Former KGO Reporter's Bloody Demise in 'Rough-Sex Stabbing' By 16-Year-Old Shocks Colleagues
This, to put it as mildly as possible, is not how friends and colleagues thought George Weber was going to go out.
Salacious details regarding the 47-year-old former KGO talk show host and newsman's bizarre death have hit the New York papers and have begun their inevitable trickle westward. Police have apprehended a 16-year-old boy, who has admitted to stabbing Weber more than 50 times Friday in what he claims was a Craigslist rough sex rendezvous gone bad that transformed the radioman's Brooklyn apartment into a nightmarish, bloody abattoir.
"If you were to ask me how George Weber would go, I would not say he'd be murdered in his apartment by a 16-year-old," said a shell-shocked Claudia Lamb, a KGO producer who knew Weber since her "first day in radio" in 1989. "If you asked me, I always thought the cigarettes would have gotten him."
Just as San Francisco listeners who grew accustomed to Weber's voice between the late 1980s and mid '90s could never have foreseen the bizarre personal circumstances that seem to have led to Weber's violent death, it came as a great shock to his longtime friends and colleagues. While Weber enjoyed doing "edgy talk" on live radio and was a remarkably outgoing man who made friends easily, his former co-workers recalled him as a man who remained tight-lipped about his personal circumstances.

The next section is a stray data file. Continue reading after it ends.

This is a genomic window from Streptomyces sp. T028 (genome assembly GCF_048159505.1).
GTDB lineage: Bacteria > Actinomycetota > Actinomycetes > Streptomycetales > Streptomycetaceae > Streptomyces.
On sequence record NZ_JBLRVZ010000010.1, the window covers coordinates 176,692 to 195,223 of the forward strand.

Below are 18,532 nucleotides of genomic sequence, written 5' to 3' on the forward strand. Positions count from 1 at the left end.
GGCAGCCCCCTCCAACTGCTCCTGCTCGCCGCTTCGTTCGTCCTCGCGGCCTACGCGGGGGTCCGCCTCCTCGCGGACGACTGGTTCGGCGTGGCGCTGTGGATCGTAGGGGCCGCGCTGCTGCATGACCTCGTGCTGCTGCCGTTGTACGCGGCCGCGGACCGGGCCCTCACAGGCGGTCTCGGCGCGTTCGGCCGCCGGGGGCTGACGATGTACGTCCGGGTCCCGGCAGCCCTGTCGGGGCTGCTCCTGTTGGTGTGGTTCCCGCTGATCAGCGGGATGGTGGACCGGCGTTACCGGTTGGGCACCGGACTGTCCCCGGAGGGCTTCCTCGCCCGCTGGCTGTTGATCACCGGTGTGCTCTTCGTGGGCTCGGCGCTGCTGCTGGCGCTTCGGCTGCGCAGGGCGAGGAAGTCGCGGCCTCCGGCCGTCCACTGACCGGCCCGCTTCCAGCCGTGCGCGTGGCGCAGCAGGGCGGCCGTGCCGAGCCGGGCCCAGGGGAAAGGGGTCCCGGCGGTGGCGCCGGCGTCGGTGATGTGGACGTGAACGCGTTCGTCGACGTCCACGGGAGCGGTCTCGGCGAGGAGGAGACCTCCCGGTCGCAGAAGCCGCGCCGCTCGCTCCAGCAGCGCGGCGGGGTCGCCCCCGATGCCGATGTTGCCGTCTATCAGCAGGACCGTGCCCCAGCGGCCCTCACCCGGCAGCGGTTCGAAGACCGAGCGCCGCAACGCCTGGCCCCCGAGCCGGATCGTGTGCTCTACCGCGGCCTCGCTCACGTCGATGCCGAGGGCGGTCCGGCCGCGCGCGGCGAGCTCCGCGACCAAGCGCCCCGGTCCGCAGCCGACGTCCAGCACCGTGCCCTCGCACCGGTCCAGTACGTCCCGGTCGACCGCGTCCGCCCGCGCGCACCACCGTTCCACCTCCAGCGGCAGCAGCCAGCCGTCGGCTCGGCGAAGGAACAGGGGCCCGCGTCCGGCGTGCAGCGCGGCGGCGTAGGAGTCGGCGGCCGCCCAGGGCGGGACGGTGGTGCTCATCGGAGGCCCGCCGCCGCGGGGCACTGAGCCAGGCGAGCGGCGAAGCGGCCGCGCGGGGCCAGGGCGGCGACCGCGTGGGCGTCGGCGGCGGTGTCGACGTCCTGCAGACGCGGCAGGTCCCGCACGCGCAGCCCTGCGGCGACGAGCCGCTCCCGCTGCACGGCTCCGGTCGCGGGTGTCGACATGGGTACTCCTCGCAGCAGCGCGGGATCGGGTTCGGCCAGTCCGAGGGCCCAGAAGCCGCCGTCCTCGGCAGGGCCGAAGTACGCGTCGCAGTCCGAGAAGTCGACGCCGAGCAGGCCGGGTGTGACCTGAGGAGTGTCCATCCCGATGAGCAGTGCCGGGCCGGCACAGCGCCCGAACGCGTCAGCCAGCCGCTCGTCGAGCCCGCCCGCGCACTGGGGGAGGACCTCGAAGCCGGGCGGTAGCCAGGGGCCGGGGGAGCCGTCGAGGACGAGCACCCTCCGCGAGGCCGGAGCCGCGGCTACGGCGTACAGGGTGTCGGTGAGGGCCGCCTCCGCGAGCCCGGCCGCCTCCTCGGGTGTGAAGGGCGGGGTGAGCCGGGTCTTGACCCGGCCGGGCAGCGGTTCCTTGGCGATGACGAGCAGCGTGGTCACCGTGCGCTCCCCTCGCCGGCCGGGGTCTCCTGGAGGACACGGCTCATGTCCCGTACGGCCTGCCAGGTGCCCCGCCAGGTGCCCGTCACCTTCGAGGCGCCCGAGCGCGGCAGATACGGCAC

"There are a lot of paths a person can follow. And, usually, you can see what road a person is on -- but no one to my mind could foresee George traveling down a path that might lead to a cliff in the dark," said Greg Jarrett, a former KGO and ABC news anchor and old friend of Weber's.
Still, his warmth and humor were hard to resist -- and co-workers were, at times, awed by Weber's skill and wit. Lamb brought up an intricate stunt Weber pulled on his talk show in which he parodied radio telethons with a "smoke-a-thon."
"This was back in the '80s when it was still legal to smoke everywhere. And he had this thing where people would call up and 'pledge' how many cigarettes they were going to smoke," she recalled. "He got people's comments and taped them and had them all cued up. And he ran a two-hour show as if it was a telethon."
As the tawdry details surrounding Weber's death threaten to overwhelm the memories of the rest of his life, his friends and colleagues despair. They'd prefer to remember the chain-smoking, witty newsman who "worked harder than anybody gathering sound" and "Mainly seemed to really enjoy life."
"Aside from smoking and liking a cocktail, George didn't seem to have any of what you might consider bad habits at all," Jarrett said. "Certainly nothing that would threaten his life."